An aneurysm is a protrusion or ballooning of a blood vessel wall. This can form in various arteries in the body including the carotid arteries that are positioned in the neck which is responsible for moving blood up to the brain.
An aneurysm that forms in the carotid artery can gradually widen and damage a site in the wall, resulting to the breakage of the artery. Remember that this might occur in the extracranial site of the carotid artery or intracranial region which is within the brain.
The aneurysms can cause more evident and dangerous symptoms arise once they break and emergency medical attention is necessary.
Indications of a carotid artery aneurysm
Transient ischemic attack
The signs of an aneurysm include a mini-stroke or transient ischemic attack. This is an incident where the individual ends up with symptoms the same as stroke that include:
- Excessive tiredness or sleepiness
- Slight facial drooping
- Minimal muscular weakness in one side of the body
- Difficulty speaking or slurred speech
The condition is often a cautionary sign that a full-blown stroke can occur in the future if preventive measures are not observed.
A severe headache that arises abruptly is a distinctive indication of a ruptured aneurysm in the artery. The pain is intense that most describe it as the “worst” pain felt.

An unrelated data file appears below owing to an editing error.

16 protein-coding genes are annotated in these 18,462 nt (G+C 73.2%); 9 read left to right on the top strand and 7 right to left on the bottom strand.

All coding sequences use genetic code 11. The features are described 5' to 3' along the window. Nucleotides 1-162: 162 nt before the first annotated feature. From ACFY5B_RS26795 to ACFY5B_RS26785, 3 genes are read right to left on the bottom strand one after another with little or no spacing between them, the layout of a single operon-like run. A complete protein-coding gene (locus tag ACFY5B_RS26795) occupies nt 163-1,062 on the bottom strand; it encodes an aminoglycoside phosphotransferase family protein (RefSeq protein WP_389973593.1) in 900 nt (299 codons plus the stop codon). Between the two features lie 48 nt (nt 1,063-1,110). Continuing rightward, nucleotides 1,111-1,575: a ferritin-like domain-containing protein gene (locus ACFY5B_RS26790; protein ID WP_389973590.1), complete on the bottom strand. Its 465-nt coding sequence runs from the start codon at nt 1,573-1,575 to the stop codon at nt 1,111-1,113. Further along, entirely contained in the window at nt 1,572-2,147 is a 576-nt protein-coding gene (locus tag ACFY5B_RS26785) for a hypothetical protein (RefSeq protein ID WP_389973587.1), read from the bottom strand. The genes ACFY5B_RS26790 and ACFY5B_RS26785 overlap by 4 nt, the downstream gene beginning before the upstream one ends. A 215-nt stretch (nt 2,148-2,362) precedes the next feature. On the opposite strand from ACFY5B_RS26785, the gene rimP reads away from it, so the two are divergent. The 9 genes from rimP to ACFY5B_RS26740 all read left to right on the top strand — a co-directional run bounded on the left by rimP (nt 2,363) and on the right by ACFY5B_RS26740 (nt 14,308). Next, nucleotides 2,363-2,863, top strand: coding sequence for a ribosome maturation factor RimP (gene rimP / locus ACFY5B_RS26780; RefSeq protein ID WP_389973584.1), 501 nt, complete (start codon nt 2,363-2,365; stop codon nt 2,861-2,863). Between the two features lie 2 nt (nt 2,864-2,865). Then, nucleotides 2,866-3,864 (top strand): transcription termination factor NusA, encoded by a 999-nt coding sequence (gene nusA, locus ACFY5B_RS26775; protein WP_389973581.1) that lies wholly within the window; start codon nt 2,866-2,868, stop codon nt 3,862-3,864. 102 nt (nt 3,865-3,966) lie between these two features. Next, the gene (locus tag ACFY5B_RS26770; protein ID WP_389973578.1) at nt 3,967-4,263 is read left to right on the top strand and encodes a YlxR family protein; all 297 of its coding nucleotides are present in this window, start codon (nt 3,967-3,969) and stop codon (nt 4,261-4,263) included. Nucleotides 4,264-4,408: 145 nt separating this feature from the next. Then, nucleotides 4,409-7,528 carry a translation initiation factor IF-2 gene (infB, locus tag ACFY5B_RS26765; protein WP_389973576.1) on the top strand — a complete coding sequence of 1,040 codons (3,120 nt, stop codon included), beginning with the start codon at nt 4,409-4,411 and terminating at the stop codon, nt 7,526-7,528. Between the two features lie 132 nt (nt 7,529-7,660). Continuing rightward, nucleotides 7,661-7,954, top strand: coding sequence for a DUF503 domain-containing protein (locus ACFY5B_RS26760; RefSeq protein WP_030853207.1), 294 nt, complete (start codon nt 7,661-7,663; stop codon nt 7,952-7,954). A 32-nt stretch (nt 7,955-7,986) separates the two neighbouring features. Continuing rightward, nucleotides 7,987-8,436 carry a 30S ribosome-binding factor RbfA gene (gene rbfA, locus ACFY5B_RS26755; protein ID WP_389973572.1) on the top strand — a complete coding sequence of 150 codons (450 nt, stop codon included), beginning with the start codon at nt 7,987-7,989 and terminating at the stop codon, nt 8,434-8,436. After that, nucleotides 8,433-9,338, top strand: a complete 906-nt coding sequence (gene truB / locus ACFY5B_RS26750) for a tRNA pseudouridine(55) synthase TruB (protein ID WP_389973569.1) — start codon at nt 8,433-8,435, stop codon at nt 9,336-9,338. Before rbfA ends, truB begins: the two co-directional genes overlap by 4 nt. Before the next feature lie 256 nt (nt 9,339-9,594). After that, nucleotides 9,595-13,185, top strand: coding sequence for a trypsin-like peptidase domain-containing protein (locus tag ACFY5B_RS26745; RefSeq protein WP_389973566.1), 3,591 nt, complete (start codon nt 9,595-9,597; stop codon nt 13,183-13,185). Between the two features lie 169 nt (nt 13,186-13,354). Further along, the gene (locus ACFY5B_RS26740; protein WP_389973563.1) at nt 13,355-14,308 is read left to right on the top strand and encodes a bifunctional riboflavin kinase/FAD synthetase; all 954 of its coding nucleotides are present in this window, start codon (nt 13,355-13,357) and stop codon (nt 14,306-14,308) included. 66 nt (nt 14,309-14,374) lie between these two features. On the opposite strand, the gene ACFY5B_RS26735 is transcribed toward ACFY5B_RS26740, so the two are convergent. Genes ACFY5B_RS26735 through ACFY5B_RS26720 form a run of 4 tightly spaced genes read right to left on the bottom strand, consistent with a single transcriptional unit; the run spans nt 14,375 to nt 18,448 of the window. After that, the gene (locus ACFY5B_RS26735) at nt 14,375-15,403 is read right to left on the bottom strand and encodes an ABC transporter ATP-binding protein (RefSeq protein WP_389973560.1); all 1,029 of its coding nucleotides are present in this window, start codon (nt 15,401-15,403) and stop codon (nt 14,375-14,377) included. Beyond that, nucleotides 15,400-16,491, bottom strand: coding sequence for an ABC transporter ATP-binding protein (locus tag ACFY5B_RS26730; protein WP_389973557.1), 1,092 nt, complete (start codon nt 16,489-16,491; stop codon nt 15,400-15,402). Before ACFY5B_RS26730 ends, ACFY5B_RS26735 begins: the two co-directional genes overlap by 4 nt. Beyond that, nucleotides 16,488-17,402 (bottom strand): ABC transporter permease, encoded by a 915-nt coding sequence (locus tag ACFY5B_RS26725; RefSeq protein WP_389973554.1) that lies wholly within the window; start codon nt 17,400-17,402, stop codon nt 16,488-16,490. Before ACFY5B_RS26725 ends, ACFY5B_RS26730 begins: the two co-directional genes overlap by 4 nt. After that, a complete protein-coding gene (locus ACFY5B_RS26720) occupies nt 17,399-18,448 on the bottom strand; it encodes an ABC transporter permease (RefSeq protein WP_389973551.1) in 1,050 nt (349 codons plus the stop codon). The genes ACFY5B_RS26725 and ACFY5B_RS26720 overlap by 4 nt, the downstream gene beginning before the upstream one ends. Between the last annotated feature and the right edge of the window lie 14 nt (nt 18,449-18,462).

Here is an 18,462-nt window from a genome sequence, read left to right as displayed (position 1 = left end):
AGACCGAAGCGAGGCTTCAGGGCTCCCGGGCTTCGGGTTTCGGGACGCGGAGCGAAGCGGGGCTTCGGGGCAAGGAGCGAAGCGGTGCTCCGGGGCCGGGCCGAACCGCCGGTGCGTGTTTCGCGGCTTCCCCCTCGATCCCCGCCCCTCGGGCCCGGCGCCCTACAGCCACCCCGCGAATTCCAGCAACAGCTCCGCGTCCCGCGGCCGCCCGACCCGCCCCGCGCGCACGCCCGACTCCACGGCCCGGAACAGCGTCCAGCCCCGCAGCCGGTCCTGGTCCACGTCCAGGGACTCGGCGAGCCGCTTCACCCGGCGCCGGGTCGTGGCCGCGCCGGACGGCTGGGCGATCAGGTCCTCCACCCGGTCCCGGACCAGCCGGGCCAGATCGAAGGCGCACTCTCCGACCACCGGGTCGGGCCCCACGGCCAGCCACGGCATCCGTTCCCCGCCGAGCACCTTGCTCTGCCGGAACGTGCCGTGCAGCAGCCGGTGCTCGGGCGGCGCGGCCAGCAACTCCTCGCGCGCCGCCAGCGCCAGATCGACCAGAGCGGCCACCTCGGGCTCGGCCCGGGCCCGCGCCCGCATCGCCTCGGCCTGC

The severe headache can be accompanied by nausea, stiff neck, vomiting and even brief loss of consciousness in some cases.
A carotid artery aneurysm can form clots that can block the blood flow to the brain. A blockage can result to debilitating strokes that can lead to paralysis, damage to the brain or even death. The blood clot might even break away from the aneurysm and move to the brain, resulting to blockage of the cerebral artery.
There are visual issues that might arise from an unruptured carotid artery aneurysm. The aneurysm can cause double or blurry vision, pain above and behind the eyes as well as continuous dilated pupils. Once the aneurysm ruptures, it can lead to brief loss of vision.
Nerve and blood vessel pressure
The secondary signs of a carotid artery aneurysm can be triggered by pressure on the adjacent structures. As the aneurysm dilates, it presses against the veins and nerves, resulting to symptoms such as loss of voice or hoarseness, facial swelling and numbness or tingling on the face or mouth, difficulty swallowing and speaking.
More Information / Disclaimer
The information posted on this page on a carotid aneurysm is for learning purposes only. Learn to recognize the indications of this condition by taking a standard first aid course with Toronto First Aid.